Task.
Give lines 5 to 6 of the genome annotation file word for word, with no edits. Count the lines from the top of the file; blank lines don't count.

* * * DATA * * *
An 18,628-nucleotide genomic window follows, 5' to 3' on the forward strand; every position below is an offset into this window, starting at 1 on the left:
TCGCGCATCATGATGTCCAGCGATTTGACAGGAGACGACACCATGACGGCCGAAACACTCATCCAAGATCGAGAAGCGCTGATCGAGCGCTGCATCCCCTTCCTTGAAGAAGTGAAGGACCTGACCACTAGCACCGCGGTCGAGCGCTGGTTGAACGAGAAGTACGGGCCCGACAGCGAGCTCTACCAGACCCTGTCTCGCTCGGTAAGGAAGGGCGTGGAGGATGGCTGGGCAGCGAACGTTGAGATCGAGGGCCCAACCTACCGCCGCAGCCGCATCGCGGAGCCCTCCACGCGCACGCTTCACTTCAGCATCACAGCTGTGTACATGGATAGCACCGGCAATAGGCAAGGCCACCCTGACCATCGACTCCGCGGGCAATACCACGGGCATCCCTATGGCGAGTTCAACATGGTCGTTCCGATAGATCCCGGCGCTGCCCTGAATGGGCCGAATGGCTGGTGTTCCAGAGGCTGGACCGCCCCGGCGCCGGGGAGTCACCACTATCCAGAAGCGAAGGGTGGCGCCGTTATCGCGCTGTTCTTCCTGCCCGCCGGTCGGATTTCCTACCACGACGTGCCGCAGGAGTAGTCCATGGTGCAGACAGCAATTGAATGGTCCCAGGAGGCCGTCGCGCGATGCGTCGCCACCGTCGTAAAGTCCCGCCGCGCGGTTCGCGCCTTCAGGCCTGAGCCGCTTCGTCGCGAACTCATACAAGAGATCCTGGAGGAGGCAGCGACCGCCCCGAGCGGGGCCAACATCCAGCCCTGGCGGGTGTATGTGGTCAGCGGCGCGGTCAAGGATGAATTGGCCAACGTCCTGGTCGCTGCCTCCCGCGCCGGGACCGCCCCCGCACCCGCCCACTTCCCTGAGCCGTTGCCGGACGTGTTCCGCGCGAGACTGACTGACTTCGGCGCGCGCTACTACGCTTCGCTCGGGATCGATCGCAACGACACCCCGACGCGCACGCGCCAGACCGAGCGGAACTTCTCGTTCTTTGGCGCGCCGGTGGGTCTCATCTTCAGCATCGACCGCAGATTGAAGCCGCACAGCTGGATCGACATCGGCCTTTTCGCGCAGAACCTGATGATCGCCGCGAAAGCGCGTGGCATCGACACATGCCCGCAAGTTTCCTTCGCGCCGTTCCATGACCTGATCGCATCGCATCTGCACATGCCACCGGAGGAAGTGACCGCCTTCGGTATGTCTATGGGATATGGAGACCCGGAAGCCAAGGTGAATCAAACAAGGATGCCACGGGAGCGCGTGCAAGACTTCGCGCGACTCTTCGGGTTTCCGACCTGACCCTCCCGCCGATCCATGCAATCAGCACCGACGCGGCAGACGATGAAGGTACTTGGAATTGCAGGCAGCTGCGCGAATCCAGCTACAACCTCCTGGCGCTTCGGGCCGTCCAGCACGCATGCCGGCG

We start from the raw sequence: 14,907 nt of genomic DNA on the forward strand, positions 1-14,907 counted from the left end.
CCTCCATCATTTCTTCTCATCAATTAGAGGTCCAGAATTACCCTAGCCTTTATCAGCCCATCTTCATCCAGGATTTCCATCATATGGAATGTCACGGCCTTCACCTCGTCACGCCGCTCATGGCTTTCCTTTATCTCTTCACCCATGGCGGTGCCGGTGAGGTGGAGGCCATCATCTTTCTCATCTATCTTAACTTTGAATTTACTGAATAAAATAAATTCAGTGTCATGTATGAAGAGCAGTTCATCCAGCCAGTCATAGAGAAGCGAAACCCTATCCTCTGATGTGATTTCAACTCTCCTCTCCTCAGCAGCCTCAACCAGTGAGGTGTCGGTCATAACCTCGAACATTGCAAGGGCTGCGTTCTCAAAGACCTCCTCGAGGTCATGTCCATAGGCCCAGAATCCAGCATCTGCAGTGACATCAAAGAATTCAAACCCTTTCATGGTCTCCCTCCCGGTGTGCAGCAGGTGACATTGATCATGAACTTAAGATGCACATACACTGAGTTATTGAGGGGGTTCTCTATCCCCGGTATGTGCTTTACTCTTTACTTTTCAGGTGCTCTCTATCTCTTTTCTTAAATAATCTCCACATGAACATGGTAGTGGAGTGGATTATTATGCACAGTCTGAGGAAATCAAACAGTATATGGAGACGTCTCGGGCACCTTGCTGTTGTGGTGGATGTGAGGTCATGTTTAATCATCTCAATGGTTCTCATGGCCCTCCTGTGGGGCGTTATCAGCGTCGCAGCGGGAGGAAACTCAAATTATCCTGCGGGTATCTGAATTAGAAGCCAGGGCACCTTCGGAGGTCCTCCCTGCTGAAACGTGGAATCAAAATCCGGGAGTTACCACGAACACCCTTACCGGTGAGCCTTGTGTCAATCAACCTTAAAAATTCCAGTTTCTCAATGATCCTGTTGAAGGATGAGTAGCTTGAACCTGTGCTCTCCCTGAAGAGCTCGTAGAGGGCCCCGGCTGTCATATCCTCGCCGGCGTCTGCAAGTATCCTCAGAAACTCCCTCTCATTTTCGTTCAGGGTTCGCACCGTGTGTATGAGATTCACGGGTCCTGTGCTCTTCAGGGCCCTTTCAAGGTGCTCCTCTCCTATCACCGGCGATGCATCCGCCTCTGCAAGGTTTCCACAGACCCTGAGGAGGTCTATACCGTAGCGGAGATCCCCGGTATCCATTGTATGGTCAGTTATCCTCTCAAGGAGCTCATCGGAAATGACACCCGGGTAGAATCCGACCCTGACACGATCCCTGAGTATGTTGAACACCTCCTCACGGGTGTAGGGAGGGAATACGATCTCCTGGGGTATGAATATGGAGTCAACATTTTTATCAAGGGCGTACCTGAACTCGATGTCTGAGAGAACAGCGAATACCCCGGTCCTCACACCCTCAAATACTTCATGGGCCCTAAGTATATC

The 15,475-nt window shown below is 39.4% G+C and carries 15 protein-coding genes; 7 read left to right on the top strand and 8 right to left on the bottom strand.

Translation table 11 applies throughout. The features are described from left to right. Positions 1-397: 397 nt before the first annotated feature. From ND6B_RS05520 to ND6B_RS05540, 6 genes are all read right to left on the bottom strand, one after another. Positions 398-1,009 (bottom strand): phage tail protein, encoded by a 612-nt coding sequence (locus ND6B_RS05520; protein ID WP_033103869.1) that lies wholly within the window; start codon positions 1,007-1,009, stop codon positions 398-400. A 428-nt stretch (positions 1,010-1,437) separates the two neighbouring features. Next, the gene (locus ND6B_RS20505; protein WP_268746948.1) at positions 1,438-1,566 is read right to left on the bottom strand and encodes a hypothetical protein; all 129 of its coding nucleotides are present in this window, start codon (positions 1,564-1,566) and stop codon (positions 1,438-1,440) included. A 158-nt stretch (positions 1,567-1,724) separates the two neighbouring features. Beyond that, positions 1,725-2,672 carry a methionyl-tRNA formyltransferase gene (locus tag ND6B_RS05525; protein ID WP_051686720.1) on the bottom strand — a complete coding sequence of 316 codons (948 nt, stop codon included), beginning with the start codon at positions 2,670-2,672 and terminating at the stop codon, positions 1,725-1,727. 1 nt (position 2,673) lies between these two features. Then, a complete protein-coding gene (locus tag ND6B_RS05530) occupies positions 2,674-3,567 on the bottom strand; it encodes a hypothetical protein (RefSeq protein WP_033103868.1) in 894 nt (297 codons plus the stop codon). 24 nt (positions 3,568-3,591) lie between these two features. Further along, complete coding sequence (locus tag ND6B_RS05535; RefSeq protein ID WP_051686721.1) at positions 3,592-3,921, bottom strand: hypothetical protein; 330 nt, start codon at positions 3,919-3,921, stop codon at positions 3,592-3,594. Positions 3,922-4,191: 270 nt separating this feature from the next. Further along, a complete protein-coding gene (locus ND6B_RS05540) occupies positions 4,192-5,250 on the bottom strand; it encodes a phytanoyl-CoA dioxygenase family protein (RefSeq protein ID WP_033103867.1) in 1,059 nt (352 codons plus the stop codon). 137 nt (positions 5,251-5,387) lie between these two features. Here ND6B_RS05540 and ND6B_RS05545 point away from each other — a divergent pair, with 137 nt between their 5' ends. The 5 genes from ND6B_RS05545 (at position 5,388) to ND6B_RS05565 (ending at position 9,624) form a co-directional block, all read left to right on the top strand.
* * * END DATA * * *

The 15,475-nt window shown below is 39.4% G+C and carries 15 protein-coding genes; 7 read left to right on the top strand and 8 right to left on the bottom strand.

Translation table 11 applies throughout. The features are described from left to right. Positions 1-397: 397 nt before the first annotated feature. From ND6B_RS05520 to ND6B_RS05540, 6 genes are all read right to left on the bottom strand, one after another. Positions 398-1,009 (bottom strand): phage tail protein, encoded by a 612-nt coding sequence (locus ND6B_RS05520; protein ID WP_033103869.1) that lies wholly within the window; start codon positions 1,007-1,009, stop codon positions 398-400. A 428-nt stretch (positions 1,010-1,437) separates the two neighbouring features. Next, the gene (locus ND6B_RS20505; protein WP_268746948.1) at positions 1,438-1,566 is read right to left on the bottom strand and encodes a hypothetical protein; all 129 of its coding nucleotides are present in this window, start codon (positions 1,564-1,566) and stop codon (positions 1,438-1,440) included. A 158-nt stretch (positions 1,567-1,724) separates the two neighbouring features. Beyond that, positions 1,725-2,672 carry a methionyl-tRNA formyltransferase gene (locus tag ND6B_RS05525; protein ID WP_051686720.1) on the bottom strand — a complete coding sequence of 316 codons (948 nt, stop codon included), beginning with the start codon at positions 2,670-2,672 and terminating at the stop codon, positions 1,725-1,727. 1 nt (position 2,673) lies between these two features. Then, a complete protein-coding gene (locus tag ND6B_RS05530) occupies positions 2,674-3,567 on the bottom strand; it encodes a hypothetical protein (RefSeq protein WP_033103868.1) in 894 nt (297 codons plus the stop codon). 24 nt (positions 3,568-3,591) lie between these two features. Further along, complete coding sequence (locus tag ND6B_RS05535; RefSeq protein ID WP_051686721.1) at positions 3,592-3,921, bottom strand: hypothetical protein; 330 nt, start codon at positions 3,919-3,921, stop codon at positions 3,592-3,594. Positions 3,922-4,191: 270 nt separating this feature from the next. Further along, a complete protein-coding gene (locus ND6B_RS05540) occupies positions 4,192-5,250 on the bottom strand; it encodes a phytanoyl-CoA dioxygenase family protein (RefSeq protein ID WP_033103867.1) in 1,059 nt (352 codons plus the stop codon). 137 nt (positions 5,251-5,387) lie between these two features. Here ND6B_RS05540 and ND6B_RS05545 point away from each other — a divergent pair, with 137 nt between their 5' ends. The 5 genes from ND6B_RS05545 (at position 5,388) to ND6B_RS05565 (ending at position 9,624) form a co-directional block, all read left to right on the top strand.